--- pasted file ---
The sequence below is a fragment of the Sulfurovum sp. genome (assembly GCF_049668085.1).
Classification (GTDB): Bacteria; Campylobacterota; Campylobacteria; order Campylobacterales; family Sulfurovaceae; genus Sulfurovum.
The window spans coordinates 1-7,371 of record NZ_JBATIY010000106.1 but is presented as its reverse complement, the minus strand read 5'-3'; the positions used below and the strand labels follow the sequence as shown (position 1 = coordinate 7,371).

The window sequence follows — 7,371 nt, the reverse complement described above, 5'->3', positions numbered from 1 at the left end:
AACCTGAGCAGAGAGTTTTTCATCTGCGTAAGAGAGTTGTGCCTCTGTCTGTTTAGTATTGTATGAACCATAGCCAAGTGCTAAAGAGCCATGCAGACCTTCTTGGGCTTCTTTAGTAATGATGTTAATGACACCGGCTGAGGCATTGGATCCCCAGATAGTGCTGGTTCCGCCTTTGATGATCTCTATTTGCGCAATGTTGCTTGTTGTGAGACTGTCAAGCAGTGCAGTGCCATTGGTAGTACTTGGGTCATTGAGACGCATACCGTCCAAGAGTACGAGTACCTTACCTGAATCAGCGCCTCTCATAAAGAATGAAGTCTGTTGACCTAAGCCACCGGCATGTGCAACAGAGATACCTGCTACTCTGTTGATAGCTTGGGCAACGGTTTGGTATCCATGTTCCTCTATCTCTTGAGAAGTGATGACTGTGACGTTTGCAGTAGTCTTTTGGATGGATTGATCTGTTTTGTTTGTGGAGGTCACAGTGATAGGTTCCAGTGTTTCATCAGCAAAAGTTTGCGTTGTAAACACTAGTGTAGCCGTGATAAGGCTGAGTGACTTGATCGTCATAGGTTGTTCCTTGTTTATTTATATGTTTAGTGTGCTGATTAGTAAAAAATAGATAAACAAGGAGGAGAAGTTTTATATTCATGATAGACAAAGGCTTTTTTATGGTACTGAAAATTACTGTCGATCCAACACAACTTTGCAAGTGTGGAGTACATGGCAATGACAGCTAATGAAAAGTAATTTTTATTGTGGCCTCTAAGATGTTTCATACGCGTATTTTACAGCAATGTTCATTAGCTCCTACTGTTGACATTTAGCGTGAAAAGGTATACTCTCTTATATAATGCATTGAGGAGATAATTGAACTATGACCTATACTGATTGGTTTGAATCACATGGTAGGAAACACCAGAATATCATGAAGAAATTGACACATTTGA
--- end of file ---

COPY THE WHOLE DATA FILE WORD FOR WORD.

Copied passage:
The sequence below is a fragment of the Sulfurovum sp. genome (assembly GCF_049668085.1).
Classification (GTDB): Bacteria; Campylobacterota; Campylobacteria; order Campylobacterales; family Sulfurovaceae; genus Sulfurovum.
The window spans coordinates 1-7,371 of record NZ_JBATIY010000106.1 but is presented as its reverse complement, the minus strand read 5'-3'; the positions used below and the strand labels follow the sequence as shown (position 1 = coordinate 7,371).

The window sequence follows — 7,371 nt, the reverse complement described above, 5'->3', positions numbered from 1 at the left end:
AACCTGAGCAGAGAGTTTTTCATCTGCGTAAGAGAGTTGTGCCTCTGTCTGTTTAGTATTGTATGAACCATAGCCAAGTGCTAAAGAGCCATGCAGACCTTCTTGGGCTTCTTTAGTAATGATGTTAATGACACCGGCTGAGGCATTGGATCCCCAGATAGTGCTGGTTCCGCCTTTGATGATCTCTATTTGCGCAATGTTGCTTGTTGTGAGACTGTCAAGCAGTGCAGTGCCATTGGTAGTACTTGGGTCATTGAGACGCATACCGTCCAAGAGTACGAGTACCTTACCTGAATCAGCGCCTCTCATAAAGAATGAAGTCTGTTGACCTAAGCCACCGGCATGTGCAACAGAGATACCTGCTACTCTGTTGATAGCTTGGGCAACGGTTTGGTATCCATGTTCCTCTATCTCTTGAGAAGTGATGACTGTGACGTTTGCAGTAGTCTTTTGGATGGATTGATCTGTTTTGTTTGTGGAGGTCACAGTGATAGGTTCCAGTGTTTCATCAGCAAAAGTTTGCGTTGTAAACACTAGTGTAGCCGTGATAAGGCTGAGTGACTTGATCGTCATAGGTTGTTCCTTGTTTATTTATATGTTTAGTGTGCTGATTAGTAAAAAATAGATAAACAAGGAGGAGAAGTTTTATATTCATGATAGACAAAGGCTTTTTTATGGTACTGAAAATTACTGTCGATCCAACACAACTTTGCAAGTGTGGAGTACATGGCAATGACAGCTAATGAAAAGTAATTTTTATTGTGGCCTCTAAGATGTTTCATACGCGTATTTTACAGCAATGTTCATTAGCTCCTACTGTTGACATTTAGCGTGAAAAGGTATACTCTCTTATATAATGCATTGAGGAGATAATTGAACTATGACCTATACTGATTGGTTTGAATCACATGGTAGGAAACACCAGAATATCATGAAGAAATTGACACATTTGA